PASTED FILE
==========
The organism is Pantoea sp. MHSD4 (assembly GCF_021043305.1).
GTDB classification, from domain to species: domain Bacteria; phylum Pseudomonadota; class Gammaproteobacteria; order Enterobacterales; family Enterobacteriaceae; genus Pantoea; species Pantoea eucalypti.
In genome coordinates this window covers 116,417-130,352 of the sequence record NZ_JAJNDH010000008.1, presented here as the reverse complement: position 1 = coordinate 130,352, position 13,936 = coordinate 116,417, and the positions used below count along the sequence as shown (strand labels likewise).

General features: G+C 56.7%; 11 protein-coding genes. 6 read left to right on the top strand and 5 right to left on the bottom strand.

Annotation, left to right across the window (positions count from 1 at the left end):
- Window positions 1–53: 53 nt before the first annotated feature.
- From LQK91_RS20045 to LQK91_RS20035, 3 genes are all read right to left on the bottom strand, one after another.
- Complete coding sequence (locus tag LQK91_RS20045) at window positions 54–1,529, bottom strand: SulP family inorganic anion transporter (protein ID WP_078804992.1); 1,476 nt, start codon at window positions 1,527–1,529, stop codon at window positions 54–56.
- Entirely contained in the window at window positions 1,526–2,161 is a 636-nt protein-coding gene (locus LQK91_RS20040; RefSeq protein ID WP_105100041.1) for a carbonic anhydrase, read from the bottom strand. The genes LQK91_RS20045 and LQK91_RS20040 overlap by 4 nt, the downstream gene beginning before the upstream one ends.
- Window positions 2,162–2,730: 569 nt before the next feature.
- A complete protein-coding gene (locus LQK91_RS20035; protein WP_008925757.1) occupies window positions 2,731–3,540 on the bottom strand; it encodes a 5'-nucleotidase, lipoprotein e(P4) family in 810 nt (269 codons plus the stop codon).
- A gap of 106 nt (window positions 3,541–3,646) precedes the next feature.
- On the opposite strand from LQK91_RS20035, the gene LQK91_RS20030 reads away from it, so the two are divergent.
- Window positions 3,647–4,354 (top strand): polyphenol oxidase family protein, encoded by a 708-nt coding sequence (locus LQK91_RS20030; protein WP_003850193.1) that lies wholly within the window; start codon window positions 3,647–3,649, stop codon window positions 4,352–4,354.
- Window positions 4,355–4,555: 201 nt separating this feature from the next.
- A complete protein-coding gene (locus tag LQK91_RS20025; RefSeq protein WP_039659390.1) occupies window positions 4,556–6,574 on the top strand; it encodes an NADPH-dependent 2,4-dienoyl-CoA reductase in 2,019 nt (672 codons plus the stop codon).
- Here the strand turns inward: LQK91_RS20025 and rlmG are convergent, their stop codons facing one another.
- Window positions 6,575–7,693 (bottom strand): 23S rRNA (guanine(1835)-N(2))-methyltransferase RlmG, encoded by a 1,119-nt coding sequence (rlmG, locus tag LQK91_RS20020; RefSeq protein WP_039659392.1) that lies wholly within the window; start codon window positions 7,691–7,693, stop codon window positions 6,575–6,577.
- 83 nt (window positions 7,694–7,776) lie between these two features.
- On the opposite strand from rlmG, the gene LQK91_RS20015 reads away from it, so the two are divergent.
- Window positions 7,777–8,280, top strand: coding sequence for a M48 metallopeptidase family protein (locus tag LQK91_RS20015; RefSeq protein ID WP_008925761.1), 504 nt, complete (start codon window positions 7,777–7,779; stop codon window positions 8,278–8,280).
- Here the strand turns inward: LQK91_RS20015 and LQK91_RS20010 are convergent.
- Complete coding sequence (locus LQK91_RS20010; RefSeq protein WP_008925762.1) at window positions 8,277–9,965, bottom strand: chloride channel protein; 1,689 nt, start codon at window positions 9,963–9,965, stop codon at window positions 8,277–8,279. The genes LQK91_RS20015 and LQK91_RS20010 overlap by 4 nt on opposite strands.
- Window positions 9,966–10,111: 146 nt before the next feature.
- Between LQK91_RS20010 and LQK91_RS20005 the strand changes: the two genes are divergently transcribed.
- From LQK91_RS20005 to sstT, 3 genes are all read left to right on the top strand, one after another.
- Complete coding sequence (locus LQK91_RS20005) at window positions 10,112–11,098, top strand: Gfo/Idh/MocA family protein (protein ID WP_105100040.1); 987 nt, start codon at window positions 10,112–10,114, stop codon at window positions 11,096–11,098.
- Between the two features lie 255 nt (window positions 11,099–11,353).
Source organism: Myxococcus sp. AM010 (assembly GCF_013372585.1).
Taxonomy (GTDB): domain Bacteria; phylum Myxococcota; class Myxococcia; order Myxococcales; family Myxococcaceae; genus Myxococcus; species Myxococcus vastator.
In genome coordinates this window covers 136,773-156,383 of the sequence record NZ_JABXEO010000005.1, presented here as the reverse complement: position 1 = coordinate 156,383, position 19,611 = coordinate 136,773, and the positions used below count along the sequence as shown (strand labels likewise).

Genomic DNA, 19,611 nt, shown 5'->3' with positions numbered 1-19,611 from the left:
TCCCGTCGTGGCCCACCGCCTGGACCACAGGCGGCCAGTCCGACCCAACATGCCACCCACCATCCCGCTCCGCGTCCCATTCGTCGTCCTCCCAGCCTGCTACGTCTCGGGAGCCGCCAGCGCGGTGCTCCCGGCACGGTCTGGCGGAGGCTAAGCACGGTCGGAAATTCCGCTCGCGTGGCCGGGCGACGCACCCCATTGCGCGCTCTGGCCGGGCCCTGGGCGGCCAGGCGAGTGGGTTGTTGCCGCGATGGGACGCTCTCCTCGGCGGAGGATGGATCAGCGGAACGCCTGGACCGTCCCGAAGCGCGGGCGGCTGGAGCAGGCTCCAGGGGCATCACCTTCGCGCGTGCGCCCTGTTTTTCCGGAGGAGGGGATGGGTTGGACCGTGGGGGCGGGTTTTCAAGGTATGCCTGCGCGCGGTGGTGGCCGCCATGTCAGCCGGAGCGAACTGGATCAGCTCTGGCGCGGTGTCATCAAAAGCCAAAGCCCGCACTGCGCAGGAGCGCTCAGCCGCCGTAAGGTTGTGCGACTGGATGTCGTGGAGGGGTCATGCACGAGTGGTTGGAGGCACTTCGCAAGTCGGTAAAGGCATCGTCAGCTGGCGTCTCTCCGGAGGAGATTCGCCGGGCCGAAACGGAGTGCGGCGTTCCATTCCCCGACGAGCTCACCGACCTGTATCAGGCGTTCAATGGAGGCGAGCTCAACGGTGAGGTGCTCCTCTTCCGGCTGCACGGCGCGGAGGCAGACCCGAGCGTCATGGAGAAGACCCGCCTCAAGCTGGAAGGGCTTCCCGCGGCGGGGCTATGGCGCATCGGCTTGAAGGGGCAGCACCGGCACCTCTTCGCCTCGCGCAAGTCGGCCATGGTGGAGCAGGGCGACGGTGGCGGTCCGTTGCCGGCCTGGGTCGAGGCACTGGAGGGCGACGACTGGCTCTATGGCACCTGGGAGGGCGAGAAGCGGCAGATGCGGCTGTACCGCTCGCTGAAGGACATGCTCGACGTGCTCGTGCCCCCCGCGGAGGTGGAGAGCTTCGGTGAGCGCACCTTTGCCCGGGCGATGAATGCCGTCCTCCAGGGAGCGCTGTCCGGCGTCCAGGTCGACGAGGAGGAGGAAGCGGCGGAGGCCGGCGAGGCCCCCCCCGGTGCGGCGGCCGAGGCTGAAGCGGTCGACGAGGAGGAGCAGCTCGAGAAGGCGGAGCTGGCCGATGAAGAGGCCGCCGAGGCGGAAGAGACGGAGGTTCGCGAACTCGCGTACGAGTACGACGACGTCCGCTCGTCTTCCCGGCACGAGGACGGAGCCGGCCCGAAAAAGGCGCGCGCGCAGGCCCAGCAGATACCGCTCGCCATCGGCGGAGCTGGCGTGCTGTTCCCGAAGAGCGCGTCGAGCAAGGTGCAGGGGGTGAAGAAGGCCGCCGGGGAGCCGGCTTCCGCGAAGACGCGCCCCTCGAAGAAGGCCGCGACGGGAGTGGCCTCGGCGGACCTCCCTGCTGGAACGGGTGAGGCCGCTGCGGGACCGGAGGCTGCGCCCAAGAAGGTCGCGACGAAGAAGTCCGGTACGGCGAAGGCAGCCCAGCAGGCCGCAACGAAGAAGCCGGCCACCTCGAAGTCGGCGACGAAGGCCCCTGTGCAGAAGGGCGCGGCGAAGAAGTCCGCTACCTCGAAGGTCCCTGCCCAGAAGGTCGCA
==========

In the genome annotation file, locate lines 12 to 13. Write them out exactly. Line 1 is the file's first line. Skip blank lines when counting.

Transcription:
- A gap of 106 nt (window positions 3,541–3,646) precedes the next feature.
- On the opposite strand from LQK91_RS20035, the gene LQK91_RS20030 reads away from it, so the two are divergent.